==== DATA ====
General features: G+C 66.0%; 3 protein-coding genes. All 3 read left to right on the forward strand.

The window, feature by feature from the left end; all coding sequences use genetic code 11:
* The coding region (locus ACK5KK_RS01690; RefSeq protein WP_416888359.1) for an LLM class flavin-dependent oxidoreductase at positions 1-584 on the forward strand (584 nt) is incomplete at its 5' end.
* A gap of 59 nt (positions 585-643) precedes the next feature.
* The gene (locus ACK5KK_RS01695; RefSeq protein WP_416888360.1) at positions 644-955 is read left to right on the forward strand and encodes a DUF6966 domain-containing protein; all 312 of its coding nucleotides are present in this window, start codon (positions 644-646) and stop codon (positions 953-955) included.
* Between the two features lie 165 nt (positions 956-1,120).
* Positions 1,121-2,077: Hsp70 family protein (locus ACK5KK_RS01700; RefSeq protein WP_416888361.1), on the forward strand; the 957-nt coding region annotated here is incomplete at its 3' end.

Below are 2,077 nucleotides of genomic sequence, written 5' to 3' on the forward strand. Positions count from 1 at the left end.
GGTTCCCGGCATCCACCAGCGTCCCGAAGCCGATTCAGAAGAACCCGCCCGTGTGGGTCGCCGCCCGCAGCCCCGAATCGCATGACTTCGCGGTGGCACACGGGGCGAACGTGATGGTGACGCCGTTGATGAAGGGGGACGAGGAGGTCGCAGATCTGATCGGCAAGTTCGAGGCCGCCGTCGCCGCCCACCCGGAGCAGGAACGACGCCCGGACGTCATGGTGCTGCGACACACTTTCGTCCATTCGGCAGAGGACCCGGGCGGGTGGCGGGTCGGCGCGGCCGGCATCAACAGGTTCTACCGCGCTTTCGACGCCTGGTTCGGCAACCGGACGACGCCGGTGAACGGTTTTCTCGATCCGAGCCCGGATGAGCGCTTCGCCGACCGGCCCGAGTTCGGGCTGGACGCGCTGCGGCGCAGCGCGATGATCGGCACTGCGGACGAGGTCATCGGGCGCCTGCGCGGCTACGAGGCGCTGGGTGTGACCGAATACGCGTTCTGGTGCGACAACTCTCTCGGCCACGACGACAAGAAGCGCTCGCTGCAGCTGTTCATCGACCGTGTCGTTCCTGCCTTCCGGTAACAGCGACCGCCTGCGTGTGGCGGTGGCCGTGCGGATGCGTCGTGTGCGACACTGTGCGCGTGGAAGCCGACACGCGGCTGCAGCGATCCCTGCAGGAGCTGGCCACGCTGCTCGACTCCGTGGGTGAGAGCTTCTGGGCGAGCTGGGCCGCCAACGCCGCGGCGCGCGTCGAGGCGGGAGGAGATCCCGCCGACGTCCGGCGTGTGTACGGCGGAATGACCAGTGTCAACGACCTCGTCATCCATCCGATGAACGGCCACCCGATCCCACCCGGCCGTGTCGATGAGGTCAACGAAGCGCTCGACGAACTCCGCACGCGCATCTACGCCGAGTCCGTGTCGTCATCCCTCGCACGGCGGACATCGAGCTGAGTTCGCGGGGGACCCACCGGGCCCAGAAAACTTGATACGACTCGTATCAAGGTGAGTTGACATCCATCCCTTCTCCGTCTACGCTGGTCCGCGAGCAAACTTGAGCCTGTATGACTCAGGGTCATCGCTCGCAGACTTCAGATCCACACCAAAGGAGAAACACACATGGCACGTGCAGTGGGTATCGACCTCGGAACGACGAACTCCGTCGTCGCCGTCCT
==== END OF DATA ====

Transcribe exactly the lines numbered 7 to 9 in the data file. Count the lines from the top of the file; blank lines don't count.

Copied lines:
* Positions 1,121-2,077: Hsp70 family protein (locus ACK5KK_RS01700; RefSeq protein WP_416888361.1), on the forward strand; the 957-nt coding region annotated here is incomplete at its 3' end.

Below are 2,077 nucleotides of genomic sequence, written 5' to 3' on the forward strand. Positions count from 1 at the left end.
GGTTCCCGGCATCCACCAGCGTCCCGAAGCCGATTCAGAAGAACCCGCCCGTGTGGGTCGCCGCCCGCAGCCCCGAATCGCATGACTTCGCGGTGGCACACGGGGCGAACGTGATGGTGACGCCGTTGATGAAGGGGGACGAGGAGGTCGCAGATCTGATCGGCAAGTTCGAGGCCGCCGTCGCCGCCCACCCGGAGCAGGAACGACGCCCGGACGTCATGGTGCTGCGACACACTTTCGTCCATTCGGCAGAGGACCCGGGCGGGTGGCGGGTCGGCGCGGCCGGCATCAACAGGTTCTACCGCGCTTTCGACGCCTGGTTCGGCAACCGGACGACGCCGGTGAACGGTTTTCTCGATCCGAGCCCGGATGAGCGCTTCGCCGACCGGCCCGAGTTCGGGCTGGACGCGCTGCGGCGCAGCGCGATGATCGGCACTGCGGACGAGGTCATCGGGCGCCTGCGCGGCTACGAGGCGCTGGGTGTGACCGAATACGCGTTCTGGTGCGACAACTCTCTCGGCCACGACGACAAGAAGCGCTCGCTGCAGCTGTTCATCGACCGTGTCGTTCCTGCCTTCCGGTAACAGCGACCGCCTGCGTGTGGCGGTGGCCGTGCGGATGCGTCGTGTGCGACACTGTGCGCGTGGAAGCCGACACGCGGCTGCAGCGATCCCTGCAGGAGCTGGCCACGCTGCTCGACTCCGTGGGTGAGAGCTTCTGGGCGAGCTGGGCCGCCAACGCCGCGGCGCGCGTCGAGGCGGGAGGAGATCCCGCCGACGTCCGGCGTGTGTACGGCGGAATGACCAGTGTCAACGACCTCGTCATCCATCCGATGAACGGCCACCCGATCCCACCCGGCCGTGTCGATGAGGTCAACGAAGCGCTCGACGAACTCCGCACGCGCATCTACGCCGAGTCCGTGTCGTCATCCCTCGCACGGCGGACATCGAGCTGAGTTCGCGGGGGACCCACCGGGCCCAGAAAACTTGATACGACTCGTATCAAGGTGAGTTGACATCCATCCCTTCTCCGTCTACGCTGGTCCGCGAGCAAACTTGAGCCTGTATGACTCAGGGTCATCGCTCGCAGACTTCAGATCCACACCAAAGGAGAAACACACATGGCACGTGCAGTGGGTATCGACCTCGGAACGACGAACTCCGTCGTCGCCGTCCT